A Republican contractor’s database of nearly every voter was left exposed on the Internet for 12 days, researcher says – Washington Post

A Republican analytics firm’s database of nearly every registered American voter was left vulnerable to theft on a public server for 12 days this month, according to a cybersecurity researcher who found and downloaded the trove of data. (Meg Kelly/The Washington Post)

Detailed information on nearly every U.S. voter — including in some cases their ethnicity, religion and views on political issues — was left exposed online for two weeks by a political consultancy which works for the Republican National Committee and other GOP clients.

The data offered a strikingly complete picture of the voting histories and political leanings of the American electorate laid out on an easily downloadable format, said cybersecurity researcher Chris Vickery. He discovered the unprotected files of 198 million voters in a routine scan of the Internet last week and alerted law enforcement officials.

The precision and volume of the information, including dozens of data points on individual Republicans, Democrats and independent voters, highlights the rising sophistication of the data-mining efforts that have become central to modern political campaigns.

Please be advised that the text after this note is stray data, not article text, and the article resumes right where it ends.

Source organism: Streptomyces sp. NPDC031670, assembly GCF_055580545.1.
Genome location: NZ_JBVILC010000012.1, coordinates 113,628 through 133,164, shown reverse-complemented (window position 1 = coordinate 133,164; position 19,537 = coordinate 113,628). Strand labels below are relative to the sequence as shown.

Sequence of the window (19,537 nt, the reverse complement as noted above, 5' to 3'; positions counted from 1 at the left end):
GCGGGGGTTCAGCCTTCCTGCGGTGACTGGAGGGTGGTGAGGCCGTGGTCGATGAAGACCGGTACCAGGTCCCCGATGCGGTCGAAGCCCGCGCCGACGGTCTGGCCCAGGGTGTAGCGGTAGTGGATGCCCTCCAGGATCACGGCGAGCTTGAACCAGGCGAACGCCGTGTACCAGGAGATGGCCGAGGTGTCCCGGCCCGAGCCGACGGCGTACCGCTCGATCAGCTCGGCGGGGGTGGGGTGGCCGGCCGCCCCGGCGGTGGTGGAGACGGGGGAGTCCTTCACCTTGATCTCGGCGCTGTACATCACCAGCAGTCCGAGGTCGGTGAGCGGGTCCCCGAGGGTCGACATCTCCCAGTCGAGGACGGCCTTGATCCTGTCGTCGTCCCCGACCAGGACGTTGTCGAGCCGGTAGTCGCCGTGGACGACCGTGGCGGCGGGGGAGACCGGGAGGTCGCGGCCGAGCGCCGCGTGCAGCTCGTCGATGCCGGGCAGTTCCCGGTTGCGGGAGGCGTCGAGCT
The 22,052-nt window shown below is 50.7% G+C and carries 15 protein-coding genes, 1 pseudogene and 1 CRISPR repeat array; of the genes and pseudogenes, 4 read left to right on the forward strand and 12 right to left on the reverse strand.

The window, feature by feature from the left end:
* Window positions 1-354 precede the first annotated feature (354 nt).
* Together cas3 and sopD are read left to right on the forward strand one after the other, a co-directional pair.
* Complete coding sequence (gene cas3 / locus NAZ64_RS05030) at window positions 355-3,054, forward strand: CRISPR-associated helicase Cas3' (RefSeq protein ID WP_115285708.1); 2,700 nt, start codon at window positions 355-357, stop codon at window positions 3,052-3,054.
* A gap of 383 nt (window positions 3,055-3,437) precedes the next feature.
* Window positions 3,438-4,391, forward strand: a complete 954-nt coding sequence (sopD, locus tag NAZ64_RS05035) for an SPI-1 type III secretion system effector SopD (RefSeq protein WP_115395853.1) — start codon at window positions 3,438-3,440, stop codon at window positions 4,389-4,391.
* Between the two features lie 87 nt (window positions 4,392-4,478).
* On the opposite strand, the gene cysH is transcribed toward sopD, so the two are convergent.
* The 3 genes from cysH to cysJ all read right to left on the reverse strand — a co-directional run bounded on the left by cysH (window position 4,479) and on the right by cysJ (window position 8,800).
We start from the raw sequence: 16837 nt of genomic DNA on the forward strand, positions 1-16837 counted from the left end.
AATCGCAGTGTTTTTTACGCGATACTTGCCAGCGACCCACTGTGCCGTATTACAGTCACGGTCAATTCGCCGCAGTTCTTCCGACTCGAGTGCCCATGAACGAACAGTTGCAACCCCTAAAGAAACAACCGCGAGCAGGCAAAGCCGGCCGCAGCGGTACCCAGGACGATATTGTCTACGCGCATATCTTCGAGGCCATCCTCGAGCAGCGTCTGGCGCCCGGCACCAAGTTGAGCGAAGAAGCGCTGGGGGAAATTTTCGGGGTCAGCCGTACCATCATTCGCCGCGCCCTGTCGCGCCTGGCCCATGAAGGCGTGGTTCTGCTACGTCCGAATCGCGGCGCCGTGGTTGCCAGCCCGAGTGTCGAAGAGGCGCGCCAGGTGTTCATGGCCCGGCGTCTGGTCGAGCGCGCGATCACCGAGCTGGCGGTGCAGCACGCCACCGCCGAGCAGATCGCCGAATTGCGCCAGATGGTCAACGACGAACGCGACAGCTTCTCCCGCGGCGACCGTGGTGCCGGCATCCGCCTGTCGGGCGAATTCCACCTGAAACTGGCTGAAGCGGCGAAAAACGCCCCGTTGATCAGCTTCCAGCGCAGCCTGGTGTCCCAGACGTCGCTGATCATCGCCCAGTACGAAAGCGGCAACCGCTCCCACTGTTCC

In some cases, that included which voters are suspicious of Wall Street and pharmaceutical firms, or who reluctantly voted for Hillary Clinton or supports the Affordable Care Act, Vickery said.

“They’re using this information to create political dossiers on individuals that are now available for anyone,” said Jeffrey Chester, executive director of the Center for Digital Democracy. “These political data firms might as well be working for the Russians.”

The data found by Vickery, who studies cybersecurity risk for the Silicon Valley start-up UpGuard, was compiled by GOP political consultant Deep Root Analytics, based on voter lists maintained by the RNC and augmented by other sources.

Deep Root did not disclose those sources but political research firms for years have been collecting information on voters from data brokers, social media postings, polling and other contacts with voters.

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